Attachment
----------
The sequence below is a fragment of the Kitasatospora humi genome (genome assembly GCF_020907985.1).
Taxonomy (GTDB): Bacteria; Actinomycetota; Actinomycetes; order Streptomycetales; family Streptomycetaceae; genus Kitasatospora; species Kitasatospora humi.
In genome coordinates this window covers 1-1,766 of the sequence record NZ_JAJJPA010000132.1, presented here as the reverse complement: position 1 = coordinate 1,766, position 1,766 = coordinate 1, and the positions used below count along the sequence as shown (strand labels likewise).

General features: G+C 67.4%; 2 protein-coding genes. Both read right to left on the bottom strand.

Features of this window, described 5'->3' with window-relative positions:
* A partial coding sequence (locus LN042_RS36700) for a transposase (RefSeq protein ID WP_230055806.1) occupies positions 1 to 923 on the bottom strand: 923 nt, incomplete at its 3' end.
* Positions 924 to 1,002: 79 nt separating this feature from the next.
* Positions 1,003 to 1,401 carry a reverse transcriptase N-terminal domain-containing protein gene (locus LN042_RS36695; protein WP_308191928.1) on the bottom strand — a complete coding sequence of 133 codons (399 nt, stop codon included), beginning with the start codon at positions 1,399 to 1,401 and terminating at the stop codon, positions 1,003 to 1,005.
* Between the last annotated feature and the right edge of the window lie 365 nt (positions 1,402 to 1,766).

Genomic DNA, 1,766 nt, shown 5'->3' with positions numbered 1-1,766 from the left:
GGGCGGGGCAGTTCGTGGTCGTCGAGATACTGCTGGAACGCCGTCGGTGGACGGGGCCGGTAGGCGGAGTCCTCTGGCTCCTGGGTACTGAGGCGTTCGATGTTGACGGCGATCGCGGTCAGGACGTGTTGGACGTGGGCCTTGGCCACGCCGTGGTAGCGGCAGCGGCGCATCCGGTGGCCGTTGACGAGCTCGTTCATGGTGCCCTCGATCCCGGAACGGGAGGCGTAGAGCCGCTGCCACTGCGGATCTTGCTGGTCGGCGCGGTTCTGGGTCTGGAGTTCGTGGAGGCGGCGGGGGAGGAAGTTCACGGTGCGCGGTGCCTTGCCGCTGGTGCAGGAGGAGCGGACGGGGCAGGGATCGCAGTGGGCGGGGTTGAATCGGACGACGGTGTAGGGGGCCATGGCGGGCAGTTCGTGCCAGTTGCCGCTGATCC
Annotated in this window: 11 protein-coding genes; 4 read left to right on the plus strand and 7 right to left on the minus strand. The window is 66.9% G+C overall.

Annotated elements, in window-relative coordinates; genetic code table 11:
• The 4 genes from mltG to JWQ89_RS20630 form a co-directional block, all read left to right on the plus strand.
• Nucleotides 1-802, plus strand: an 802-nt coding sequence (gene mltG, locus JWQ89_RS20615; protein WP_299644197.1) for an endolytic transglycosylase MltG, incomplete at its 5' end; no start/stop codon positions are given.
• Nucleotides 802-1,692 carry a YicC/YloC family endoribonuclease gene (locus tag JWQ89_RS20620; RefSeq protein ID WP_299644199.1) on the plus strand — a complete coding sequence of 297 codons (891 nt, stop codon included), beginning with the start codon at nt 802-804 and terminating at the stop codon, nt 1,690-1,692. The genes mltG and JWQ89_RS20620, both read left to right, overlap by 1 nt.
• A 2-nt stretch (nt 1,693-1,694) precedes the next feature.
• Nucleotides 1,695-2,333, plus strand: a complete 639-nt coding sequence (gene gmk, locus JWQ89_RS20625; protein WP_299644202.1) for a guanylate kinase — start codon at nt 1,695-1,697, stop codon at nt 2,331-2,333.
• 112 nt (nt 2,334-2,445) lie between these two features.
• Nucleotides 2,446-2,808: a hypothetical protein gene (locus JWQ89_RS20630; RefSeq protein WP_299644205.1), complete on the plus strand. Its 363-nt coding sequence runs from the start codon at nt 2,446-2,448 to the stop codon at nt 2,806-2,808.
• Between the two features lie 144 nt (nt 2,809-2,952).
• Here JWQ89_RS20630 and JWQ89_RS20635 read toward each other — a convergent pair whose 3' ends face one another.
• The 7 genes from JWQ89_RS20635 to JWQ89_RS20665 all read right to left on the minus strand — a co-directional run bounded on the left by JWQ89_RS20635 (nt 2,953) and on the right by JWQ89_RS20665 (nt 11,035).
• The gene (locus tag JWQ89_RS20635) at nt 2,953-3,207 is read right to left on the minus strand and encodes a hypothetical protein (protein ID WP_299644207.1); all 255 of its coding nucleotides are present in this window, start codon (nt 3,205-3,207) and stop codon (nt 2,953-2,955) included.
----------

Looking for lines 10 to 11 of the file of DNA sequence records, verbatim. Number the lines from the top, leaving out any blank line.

Genomic DNA, 1,766 nt, shown 5'->3' with positions numbered 1-1,766 from the left:
GGGCGGGGCAGTTCGTGGTCGTCGAGATACTGCTGGAACGCCGTCGGTGGACGGGGCCGGTAGGCGGAGTCCTCTGGCTCCTGGGTACTGAGGCGTTCGATGTTGACGGCGATCGCGGTCAGGACGTGTTGGACGTGGGCCTTGGCCACGCCGTGGTAGCGGCAGCGGCGCATCCGGTGGCCGTTGACGAGCTCGTTCATGGTGCCCTCGATCCCGGAACGGGAGGCGTAGAGCCGCTGCCACTGCGGATCTTGCTGGTCGGCGCGGTTCTGGGTCTGGAGTTCGTGGAGGCGGCGGGGGAGGAAGTTCACGGTGCGCGGTGCCTTGCCGCTGGTGCAGGAGGAGCGGACGGGGCAGGGATCGCAGTGGGCGGGGTTGAATCGGACGACGGTGTAGGGGGCCATGGCGGGCAGTTCGTGCCAGTTGCCGCTGATCC